Ter­ri­to­rial Arkansas was a po­lit­i­cal briar patch. For such a tiny place (the 1820 pop­u­la­tion was 14,255), ter­ri­to­rial Arkansas was over­run with am­bi­tious young men who prac­ticed pol­i­tics as if it were war­fare, and they took no prison­ers. Fist­fights of­ten broke out over triv­ial af­fronts, and Arkansas had its first duel in 1820, only a year af­ter the ter­ri­tory was cre­ated. His­to­rian Michael B. Dougan has de­scribed it as “the era of per­sonal pol­i­tics.”

Izard ar­rived in Arkansas in May 1825. He was not happy with what he found. The ter­ri­to­rial govern­ment was in sham­bles, with lit­tle in the way of records— and act­ing gov­er­nor Sec­re­tary Crittenden was back home in Ken­tucky. In­evitably, the two strong-willed men were des­tined to be­come po­lit­i­cal foes, and it cer­tainly did not help that Izard found the ter­ri­tory in such a sorry state.

Izard was noth­ing if not an or­ga­nizer; he set about to bring some or­der and de­vel­op­ment to the rugged ter­ri­tory. The gov­er­nor sought fed­eral fund­ing for roads, then prac­ti­cally un­known in Arkansas. He worked hard to or­ga­nize the ter­ri­to­rial mili­tia, fear­ing that re­moval of eastern In­di­ans through Arkansas would en­dan­ger the state. While the mili­tia had a large ros­ter of prom­i­nent of­fi­cers, it was more form than fact.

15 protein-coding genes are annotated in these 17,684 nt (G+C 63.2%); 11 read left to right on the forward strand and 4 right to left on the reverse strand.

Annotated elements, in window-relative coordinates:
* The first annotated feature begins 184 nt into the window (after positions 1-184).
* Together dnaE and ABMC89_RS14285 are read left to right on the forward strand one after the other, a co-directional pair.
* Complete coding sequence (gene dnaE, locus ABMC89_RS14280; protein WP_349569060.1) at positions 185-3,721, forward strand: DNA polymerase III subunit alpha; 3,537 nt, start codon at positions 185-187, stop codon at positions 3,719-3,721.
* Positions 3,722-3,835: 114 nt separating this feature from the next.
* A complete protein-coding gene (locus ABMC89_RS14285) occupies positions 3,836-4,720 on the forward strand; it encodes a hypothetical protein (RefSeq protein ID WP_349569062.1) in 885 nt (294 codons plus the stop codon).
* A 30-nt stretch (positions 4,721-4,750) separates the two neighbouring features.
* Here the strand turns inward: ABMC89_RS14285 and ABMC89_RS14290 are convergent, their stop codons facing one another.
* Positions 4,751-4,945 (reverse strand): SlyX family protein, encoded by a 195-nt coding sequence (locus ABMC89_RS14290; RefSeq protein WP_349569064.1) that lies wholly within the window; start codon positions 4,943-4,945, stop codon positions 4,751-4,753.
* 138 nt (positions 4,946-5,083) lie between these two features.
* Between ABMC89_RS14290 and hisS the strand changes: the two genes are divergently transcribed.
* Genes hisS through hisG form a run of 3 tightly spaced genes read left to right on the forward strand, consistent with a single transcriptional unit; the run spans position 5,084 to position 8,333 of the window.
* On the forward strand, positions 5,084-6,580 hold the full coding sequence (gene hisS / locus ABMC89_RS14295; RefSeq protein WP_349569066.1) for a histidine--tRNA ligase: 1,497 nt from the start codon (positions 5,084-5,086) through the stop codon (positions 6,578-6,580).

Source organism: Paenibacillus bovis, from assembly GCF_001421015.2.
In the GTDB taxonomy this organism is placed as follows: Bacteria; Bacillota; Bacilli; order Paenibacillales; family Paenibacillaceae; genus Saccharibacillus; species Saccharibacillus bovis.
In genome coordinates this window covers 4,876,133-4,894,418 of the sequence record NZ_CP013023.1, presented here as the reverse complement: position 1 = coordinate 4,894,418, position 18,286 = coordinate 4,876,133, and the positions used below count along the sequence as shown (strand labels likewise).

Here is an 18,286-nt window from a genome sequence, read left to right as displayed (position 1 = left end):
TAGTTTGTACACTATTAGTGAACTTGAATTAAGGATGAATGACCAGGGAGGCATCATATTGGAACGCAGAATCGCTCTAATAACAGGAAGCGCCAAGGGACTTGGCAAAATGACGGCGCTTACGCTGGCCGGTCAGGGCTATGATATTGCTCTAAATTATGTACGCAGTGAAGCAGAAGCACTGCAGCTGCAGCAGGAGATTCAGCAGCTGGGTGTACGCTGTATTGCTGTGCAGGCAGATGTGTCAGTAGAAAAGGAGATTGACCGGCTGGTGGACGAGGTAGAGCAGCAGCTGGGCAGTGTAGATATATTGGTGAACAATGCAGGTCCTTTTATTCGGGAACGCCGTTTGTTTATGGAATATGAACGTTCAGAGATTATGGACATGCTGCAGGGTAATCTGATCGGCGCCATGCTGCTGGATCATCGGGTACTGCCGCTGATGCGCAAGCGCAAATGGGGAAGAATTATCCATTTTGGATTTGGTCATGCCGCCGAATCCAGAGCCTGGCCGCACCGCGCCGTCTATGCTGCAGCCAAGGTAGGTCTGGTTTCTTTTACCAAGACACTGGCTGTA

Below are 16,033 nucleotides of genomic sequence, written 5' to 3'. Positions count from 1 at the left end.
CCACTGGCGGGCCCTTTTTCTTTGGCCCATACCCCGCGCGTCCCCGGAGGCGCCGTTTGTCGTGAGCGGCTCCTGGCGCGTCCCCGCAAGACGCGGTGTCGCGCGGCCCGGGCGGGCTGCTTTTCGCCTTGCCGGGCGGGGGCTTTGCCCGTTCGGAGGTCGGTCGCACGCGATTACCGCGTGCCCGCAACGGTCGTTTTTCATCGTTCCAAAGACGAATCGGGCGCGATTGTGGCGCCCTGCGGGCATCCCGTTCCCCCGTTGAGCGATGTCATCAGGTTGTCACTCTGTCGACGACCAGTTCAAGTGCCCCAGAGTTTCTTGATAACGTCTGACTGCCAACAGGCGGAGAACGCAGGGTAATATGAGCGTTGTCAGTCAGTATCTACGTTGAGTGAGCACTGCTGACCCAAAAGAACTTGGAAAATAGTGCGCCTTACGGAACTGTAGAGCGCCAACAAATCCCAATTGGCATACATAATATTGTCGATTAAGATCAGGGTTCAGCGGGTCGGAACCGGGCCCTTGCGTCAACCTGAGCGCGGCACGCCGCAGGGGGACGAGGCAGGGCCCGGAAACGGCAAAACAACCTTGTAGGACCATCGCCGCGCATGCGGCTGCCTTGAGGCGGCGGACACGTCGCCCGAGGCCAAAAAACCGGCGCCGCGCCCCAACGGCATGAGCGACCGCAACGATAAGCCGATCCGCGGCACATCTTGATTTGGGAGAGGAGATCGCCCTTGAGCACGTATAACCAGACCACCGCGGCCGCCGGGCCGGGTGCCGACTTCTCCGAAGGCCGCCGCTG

Izard’s un­bend­ing na­ture put him at odds with much of the po­lit­i­cal in­fras­truc­ture in the ter­ri­tory. He es­pe­cially ruf­fled feath­ers when he charged two In­dian agents with cor­rup­tion. In 1828, Gov. Izard called a spe­cial ses­sion of the Leg­is­la­ture, and when leg­is­la­tors re­sponded slowly to his pro­gram, he ques­tioned their dili­gence. The Leg­is­la­ture re­acted an­grily, ac­cus­ing Izard of wield­ing “dic­ta­to­rial power.”

Izard and Crittenden were as dif­fer­ent as two men could be, and from the be­gin­ning did not get along. Izard adroitly co-opted much of Crittenden’s po­lit­i­cal power by court­ing the po­lit­i­cal elite, in­clud­ing award­ing mili­tia colonel­cies to Henry Con­way, Ambrose Se­vier, and Ch­ester Ash­ley—all des­tined to be­come fu­ture gov­er­nors or U.S. se­na­tors.

A man of ed­u­ca­tion and broad in­ter­ests, Izard stud­ied Arkansas’ nat­u­ral his­tory as well as “abo­rig­i­nal in­hab­i­tants.” He was a mem­ber of the Amer­i­can Philo­soph­i­cal So­ci­ety of Philadel­phia, and the group pub­lished Izard’s pe­ri­odic re­ports on the ter­ri­tory. He also sent a “small col­lec­tion of rep­tiles and in­sects,” and his most im­por­tant sub­mis­sion was a Qua­paw In­dian vo­cab­u­lary.

Mrs. Izard, who stayed in Philadel­phia and never moved to Arkansas, died in 1826. Gov. Izard died on Nov. 22, 1828, and was buried in Lit­tle Rock in a ceme­tery near where the fed­eral build­ing on Capi­tol Av­enue now stands. His re­mains were later moved to Mount Holly Ceme­tery where he was in­terred in the plot of Sen. Ch­ester Ash­ley.

Tom Dil­lard is a his­to­rian and re­tired ar­chiv­ist liv­ing near Glen Rose in ru­ral Hot Spring County. Email him at Ark­[email protected] An ear­lier ver­sion of this col­umn was pub­lished Oct. 28, 2007.